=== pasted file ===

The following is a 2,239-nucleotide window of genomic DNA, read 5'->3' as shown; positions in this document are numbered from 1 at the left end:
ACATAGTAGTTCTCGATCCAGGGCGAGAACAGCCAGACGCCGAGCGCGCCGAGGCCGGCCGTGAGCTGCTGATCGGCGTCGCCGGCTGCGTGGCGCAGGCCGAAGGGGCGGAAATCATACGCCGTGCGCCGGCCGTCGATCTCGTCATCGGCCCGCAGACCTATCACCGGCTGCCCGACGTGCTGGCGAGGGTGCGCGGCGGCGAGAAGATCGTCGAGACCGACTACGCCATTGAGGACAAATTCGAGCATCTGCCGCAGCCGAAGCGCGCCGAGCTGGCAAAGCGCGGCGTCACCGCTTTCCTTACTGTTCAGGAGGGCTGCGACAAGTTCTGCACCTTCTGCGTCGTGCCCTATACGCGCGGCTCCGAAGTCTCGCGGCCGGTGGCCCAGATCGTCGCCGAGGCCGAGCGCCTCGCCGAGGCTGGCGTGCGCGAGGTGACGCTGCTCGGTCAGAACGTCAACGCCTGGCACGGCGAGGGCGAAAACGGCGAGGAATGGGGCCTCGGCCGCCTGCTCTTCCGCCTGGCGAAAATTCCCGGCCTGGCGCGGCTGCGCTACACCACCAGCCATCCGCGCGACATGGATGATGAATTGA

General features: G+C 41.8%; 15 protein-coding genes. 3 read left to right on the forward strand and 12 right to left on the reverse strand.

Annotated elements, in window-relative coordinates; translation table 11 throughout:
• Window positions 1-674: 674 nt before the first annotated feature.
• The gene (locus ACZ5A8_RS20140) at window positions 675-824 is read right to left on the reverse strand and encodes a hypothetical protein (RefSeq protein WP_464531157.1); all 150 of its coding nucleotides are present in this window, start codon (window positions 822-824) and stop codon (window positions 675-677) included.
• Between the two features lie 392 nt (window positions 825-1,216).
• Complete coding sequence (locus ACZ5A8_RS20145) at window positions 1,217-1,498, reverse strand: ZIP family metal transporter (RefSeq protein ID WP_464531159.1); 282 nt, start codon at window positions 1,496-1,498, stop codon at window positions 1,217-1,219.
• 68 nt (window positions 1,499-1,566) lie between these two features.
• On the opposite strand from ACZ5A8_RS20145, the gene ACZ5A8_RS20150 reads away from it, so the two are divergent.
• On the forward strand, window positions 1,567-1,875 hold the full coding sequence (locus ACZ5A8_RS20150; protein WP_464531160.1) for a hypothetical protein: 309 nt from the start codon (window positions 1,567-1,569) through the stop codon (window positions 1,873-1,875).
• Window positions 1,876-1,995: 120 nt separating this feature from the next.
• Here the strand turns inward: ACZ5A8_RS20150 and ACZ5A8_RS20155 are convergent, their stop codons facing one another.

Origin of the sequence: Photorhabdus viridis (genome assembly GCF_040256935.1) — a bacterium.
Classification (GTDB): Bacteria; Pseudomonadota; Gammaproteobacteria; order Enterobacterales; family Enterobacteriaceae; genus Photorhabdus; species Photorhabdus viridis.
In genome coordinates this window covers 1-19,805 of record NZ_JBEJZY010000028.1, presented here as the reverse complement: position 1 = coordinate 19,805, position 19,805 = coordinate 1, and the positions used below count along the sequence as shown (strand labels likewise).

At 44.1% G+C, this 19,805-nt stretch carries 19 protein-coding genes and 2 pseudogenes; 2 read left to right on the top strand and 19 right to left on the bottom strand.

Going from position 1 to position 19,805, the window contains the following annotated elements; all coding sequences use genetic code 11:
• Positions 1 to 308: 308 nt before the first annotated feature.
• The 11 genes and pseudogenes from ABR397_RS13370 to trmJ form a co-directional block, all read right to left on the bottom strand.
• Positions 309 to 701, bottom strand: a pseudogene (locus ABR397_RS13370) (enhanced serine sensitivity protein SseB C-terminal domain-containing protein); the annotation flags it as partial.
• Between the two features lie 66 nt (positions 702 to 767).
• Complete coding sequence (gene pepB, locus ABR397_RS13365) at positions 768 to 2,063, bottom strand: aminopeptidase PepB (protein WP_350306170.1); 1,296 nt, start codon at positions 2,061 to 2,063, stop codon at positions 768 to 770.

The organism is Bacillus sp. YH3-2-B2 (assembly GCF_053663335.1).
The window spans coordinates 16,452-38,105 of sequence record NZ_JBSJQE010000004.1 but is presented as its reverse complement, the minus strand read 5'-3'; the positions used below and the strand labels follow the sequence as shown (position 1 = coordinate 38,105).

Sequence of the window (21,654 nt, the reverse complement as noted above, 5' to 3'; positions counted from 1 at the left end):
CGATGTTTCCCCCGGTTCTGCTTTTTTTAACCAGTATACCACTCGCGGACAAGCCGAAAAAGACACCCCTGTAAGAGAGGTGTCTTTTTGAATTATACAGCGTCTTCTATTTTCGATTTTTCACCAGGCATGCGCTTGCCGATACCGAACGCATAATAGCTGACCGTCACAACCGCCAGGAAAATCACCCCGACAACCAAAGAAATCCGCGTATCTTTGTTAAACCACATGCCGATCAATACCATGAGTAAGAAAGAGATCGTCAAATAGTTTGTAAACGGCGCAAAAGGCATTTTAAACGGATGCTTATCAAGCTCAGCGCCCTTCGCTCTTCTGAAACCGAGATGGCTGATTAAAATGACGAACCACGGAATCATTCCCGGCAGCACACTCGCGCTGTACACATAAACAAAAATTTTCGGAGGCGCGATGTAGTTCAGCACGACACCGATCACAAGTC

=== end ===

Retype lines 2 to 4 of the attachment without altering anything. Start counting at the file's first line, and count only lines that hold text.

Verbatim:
ACATAGTAGTTCTCGATCCAGGGCGAGAACAGCCAGACGCCGAGCGCGCCGAGGCCGGCCGTGAGCTGCTGATCGGCGTCGCCGGCTGCGTGGCGCAGGCCGAAGGGGCGGAAATCATACGCCGTGCGCCGGCCGTCGATCTCGTCATCGGCCCGCAGACCTATCACCGGCTGCCCGACGTGCTGGCGAGGGTGCGCGGCGGCGAGAAGATCGTCGAGACCGACTACGCCATTGAGGACAAATTCGAGCATCTGCCGCAGCCGAAGCGCGCCGAGCTGGCAAAGCGCGGCGTCACCGCTTTCCTTACTGTTCAGGAGGGCTGCGACAAGTTCTGCACCTTCTGCGTCGTGCCCTATACGCGCGGCTCCGAAGTCTCGCGGCCGGTGGCCCAGATCGTCGCCGAGGCCGAGCGCCTCGCCGAGGCTGGCGTGCGCGAGGTGACGCTGCTCGGTCAGAACGTCAACGCCTGGCACGGCGAGGGCGAAAACGGCGAGGAATGGGGCCTCGGCCGCCTGCTCTTCCGCCTGGCGAAAATTCCCGGCCTGGCGCGGCTGCGCTACACCACCAGCCATCCGCGCGACATGGATGATGAATTGA

General features: G+C 41.8%; 15 protein-coding genes. 3 read left to right on the forward strand and 12 right to left on the reverse strand.

Annotated elements, in window-relative coordinates; translation table 11 throughout: